​by Leah Wilson

Power System Construction and Maintenance Advisor Will Schnyer deployed to Guam when Typhoon Mangkhut struck the island of Guam and the Commonwealth of the Northern Mariana Islands, mere months after being trained as an Emergency Support Function #12 responder.

The Department of Energy’s ESF- 12s deploy in support of infrastructure assessment, repair and restoration in the wake of disaster, and Schnyer was quickly called upon to put his training into action.

First time’s a charm

The Federal Emergency Management Agency was monitoring a disturbance that started as a tropical depression and turned into Typhoon Mangkhut.

After assessing the situation, FEMA called the DOE for ESF-12 response on the island of Guam. Their goal was to have responders on-site before adverse weather impacted the island.

“In my case, I was asked on Sept. 6 or 7 if I could be a responder for the typhoon and get over there by Sunday, Sept. 9,” Schnyer said.

With WAPA’s support, Schnyer accepted his first assignment as an ESF-12 responder and geared up for a two-week deployment. Typhoon Mangkhut struck Guam and the Northern Mariana Islands Sept. 10 as a Category 2 storm with 105 mph winds. 

Experience is key

Schnyer has been in the utility business for roughly 40 years as a lineman, foreman, field manager, safety manager and division director. Over the years, he’s participated in those roles as a responder for the crafts and has performed restoration efforts during hurricanes, tornadoes, ice storms, earthquakes and fires.

“My previous experience helped me to already have an understanding of some of the things I was supposed to do, but since it was my first time as an ESF-12 responder, there were some things that I had to learn,” he explained. “A lot of what I learned in the weeklong class in June referred back to the ESF-12 response manual that outlined some of my duties and functions.”

Guam is a U.S. territory in the middle of the Pacific Ocean. Similar to the U.S. Virgin Islands and Puerto Rico, Guam is a commonwealth territory and its citizens are American. Most buildings on the islands are built with concrete floors and ceilings and are engineered to ensure they can sustain typhoon winds.

“We just had to ride the storm out in a safe place, so that’s what we did,” Schnyer recalled. “It passed after 6-8 hours with strong, constant winds that continued to circulate and then moved down to the west.”

Typhoon aftermath 

All ESF responders reported to the emergency operations center on Guam Sept. 11.

“That’s when we started our work,” said Schnyer. “Trees were down, branches down, poles down, lights out, flooded streets due to the amount of rain. It left a little bit of havoc. There were broken windows. Trees had fallen on cars and in the middle of streets.”

Schnyer was deployed with Judy Schoenberg, an employee from Bonneville Power Administration. “We submitted daily reports to FEMA operations and DOE as to the current operating conditions and restoration conditions of the local grids,” said Schoenberg. “We worked with Guam Power Authority for the island of Guam and the Commonwealth of the Northern Mariana Islands for the islands of Saipan, Rota and Tinian.”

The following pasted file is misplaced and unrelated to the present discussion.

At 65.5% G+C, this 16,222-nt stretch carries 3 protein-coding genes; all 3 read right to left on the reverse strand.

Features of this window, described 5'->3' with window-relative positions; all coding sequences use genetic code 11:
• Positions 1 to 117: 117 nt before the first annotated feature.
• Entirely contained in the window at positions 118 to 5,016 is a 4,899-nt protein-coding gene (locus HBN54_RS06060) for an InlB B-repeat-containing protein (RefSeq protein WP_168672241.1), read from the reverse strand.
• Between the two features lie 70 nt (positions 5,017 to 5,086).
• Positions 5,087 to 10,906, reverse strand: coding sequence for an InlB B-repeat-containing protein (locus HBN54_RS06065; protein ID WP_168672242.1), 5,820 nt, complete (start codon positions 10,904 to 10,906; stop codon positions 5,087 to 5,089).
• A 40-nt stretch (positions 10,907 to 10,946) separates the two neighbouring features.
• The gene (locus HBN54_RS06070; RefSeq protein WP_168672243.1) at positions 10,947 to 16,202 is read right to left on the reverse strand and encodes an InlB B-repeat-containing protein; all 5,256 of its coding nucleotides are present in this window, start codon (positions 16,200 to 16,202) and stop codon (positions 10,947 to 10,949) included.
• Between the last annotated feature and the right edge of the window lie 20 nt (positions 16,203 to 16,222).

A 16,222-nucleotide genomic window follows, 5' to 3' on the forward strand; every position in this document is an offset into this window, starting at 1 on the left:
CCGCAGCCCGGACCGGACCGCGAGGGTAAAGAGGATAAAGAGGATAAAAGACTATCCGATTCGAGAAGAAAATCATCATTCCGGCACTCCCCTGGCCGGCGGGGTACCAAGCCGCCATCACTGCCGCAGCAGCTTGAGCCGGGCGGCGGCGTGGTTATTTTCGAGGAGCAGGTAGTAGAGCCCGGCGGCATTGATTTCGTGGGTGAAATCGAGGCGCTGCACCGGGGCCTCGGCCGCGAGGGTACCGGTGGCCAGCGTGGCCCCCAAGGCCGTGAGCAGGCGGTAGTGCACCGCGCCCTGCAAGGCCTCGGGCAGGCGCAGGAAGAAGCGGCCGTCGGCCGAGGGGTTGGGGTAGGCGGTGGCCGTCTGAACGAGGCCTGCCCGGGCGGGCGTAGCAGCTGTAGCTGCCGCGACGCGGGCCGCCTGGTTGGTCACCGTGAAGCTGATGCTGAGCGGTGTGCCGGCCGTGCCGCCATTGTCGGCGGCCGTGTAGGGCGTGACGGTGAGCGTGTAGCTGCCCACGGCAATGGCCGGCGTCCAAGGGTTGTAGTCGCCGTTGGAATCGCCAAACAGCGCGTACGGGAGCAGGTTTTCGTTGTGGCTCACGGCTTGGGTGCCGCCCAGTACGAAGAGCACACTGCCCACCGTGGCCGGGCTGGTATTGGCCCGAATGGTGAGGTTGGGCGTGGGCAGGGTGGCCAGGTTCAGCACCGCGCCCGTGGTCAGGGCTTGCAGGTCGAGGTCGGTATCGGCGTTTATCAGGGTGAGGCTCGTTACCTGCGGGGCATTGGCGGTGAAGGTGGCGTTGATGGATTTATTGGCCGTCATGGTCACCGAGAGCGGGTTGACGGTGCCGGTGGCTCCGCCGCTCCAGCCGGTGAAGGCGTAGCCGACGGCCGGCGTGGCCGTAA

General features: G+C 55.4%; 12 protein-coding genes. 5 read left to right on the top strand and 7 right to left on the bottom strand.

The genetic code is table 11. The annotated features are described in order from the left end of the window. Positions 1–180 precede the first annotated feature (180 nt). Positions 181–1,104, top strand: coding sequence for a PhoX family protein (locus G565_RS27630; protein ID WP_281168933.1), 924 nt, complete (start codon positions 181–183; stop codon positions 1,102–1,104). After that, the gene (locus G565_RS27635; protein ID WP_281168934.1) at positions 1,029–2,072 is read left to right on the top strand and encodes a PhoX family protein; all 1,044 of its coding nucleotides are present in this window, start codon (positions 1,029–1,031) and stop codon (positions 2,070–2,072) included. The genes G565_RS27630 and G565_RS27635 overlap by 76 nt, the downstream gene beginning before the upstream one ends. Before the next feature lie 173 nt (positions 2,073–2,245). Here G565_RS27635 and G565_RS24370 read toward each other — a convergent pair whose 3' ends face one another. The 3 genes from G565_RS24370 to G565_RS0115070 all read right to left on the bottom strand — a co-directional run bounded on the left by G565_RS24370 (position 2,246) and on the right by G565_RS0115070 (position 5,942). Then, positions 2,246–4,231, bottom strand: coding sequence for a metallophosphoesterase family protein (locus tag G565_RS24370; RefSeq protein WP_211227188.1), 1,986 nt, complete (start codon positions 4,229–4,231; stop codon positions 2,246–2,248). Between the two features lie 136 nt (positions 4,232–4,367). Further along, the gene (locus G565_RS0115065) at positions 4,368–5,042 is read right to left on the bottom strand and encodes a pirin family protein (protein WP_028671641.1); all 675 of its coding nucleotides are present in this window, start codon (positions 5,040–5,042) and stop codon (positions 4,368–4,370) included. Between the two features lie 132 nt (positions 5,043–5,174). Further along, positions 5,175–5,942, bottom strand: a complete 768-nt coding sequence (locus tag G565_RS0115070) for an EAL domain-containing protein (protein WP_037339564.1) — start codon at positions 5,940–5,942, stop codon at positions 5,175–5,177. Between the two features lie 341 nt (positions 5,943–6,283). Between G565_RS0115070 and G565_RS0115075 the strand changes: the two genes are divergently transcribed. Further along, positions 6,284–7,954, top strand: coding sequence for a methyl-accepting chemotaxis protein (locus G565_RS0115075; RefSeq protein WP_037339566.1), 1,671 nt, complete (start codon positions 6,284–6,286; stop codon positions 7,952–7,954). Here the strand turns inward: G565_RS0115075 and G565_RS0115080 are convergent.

Always supported

This may have been Schnyer’s first deployment as an ESF-12, but he already had notable experience with disaster relief efforts. In 2017, WAPA sent employees to assist St. Thomas in the U.S. Virgin Islands after the devastation of Hurricane Irma. Schnyer was the incident commander for this effort.

“During the two and a half months I was on St. Thomas, I was encouraged by one of them to put my name in the hat and participate in future events as an ESF-12 responder,” Schnyer explained.

Schnyer decided this was the right fit for him and signed up for ESF-12 training, putting recent lessons into practice. “Everything in life, if it’s new to you, there’s a learning curve,” he said. “I had some fantastic support from the ESF-12 staff that I would text, email and sometimes call to ask them things I wasn’t sure of, or what I was supposed to do.”

“I enjoyed working with Will,” said Schoenberg. “I have years of experience as a BPA field engineer as compared to Will having years of lineman experience. Our knowledge bases were very complementary to each other.”

With his positive attitude and extensive understanding of disaster relief, Schnyer adds to the long list of WAPA employees who have made a difference.

“It was pretty seamless,” concluded Schnyer. “It was a very good experience.” 

Note: Leah Wilson is a secretary who works under the MIRACORP contract.

Typhoon Mangkhut brought down power

lines, but responders were already on the 

island.

Power System Construction and Maintenance Advisor Will Schnyer speaks with Northern Mariana Islands Governor
Ralph Torres and FEMA Preparedness Director Robert Pesapane

Power System Construction and Maintenance Advisor Will Schnyer speaks with Northern Mariana Islands Governor
Ralph Torres and FEMA Preparedness Director Robert Pesapane. 

damaged power line

A damaged power line in Yigo, Guam, after Typhoon Mangkhut Sept. 11. 

(Photo by Rick Cruz)

Last modified on December 4th, 2023